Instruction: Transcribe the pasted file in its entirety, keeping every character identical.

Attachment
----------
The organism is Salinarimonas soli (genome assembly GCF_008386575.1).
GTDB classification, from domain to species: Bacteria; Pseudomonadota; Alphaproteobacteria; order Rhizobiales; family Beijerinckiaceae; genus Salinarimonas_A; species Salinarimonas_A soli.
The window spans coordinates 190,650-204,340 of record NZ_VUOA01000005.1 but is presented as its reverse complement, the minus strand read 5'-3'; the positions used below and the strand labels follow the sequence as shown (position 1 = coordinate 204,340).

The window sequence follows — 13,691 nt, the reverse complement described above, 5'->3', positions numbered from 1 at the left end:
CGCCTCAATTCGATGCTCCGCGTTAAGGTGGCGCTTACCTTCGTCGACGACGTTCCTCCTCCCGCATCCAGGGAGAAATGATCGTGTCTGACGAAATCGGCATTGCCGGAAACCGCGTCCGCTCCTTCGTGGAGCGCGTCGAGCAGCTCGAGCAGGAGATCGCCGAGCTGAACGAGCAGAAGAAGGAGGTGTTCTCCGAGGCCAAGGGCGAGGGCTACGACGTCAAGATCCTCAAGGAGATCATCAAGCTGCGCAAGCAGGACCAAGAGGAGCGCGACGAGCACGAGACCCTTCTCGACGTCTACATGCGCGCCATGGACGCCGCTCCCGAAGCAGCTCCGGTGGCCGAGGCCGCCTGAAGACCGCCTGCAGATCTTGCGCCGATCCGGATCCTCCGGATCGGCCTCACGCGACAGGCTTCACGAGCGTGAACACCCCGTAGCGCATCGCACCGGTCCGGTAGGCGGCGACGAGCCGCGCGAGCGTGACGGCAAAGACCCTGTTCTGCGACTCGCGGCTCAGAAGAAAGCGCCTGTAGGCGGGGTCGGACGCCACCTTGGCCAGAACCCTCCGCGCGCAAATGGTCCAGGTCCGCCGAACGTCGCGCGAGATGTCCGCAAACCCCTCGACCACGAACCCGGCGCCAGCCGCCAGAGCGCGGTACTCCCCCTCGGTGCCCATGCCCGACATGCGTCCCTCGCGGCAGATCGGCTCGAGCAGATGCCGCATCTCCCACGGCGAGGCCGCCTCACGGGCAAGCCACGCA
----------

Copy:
The organism is Salinarimonas soli (genome assembly GCF_008386575.1).
GTDB classification, from domain to species: Bacteria; Pseudomonadota; Alphaproteobacteria; order Rhizobiales; family Beijerinckiaceae; genus Salinarimonas_A; species Salinarimonas_A soli.
The window spans coordinates 190,650-204,340 of record NZ_VUOA01000005.1 but is presented as its reverse complement, the minus strand read 5'-3'; the positions used below and the strand labels follow the sequence as shown (position 1 = coordinate 204,340).

The window sequence follows — 13,691 nt, the reverse complement described above, 5'->3', positions numbered from 1 at the left end:
CGCCTCAATTCGATGCTCCGCGTTAAGGTGGCGCTTACCTTCGTCGACGACGTTCCTCCTCCCGCATCCAGGGAGAAATGATCGTGTCTGACGAAATCGGCATTGCCGGAAACCGCGTCCGCTCCTTCGTGGAGCGCGTCGAGCAGCTCGAGCAGGAGATCGCCGAGCTGAACGAGCAGAAGAAGGAGGTGTTCTCCGAGGCCAAGGGCGAGGGCTACGACGTCAAGATCCTCAAGGAGATCATCAAGCTGCGCAAGCAGGACCAAGAGGAGCGCGACGAGCACGAGACCCTTCTCGACGTCTACATGCGCGCCATGGACGCCGCTCCCGAAGCAGCTCCGGTGGCCGAGGCCGCCTGAAGACCGCCTGCAGATCTTGCGCCGATCCGGATCCTCCGGATCGGCCTCACGCGACAGGCTTCACGAGCGTGAACACCCCGTAGCGCATCGCACCGGTCCGGTAGGCGGCGACGAGCCGCGCGAGCGTGACGGCAAAGACCCTGTTCTGCGACTCGCGGCTCAGAAGAAAGCGCCTGTAGGCGGGGTCGGACGCCACCTTGGCCAGAACCCTCCGCGCGCAAATGGTCCAGGTCCGCCGAACGTCGCGCGAGATGTCCGCAAACCCCTCGACCACGAACCCGGCGCCAGCCGCCAGAGCGCGGTACTCCCCCTCGGTGCCCATGCCCGACATGCGTCCCTCGCGGCAGATCGGCTCGAGCAGATGCCGCATCTCCCACGGCGAGGCCGCCTCACGGGCAAGCCACGCA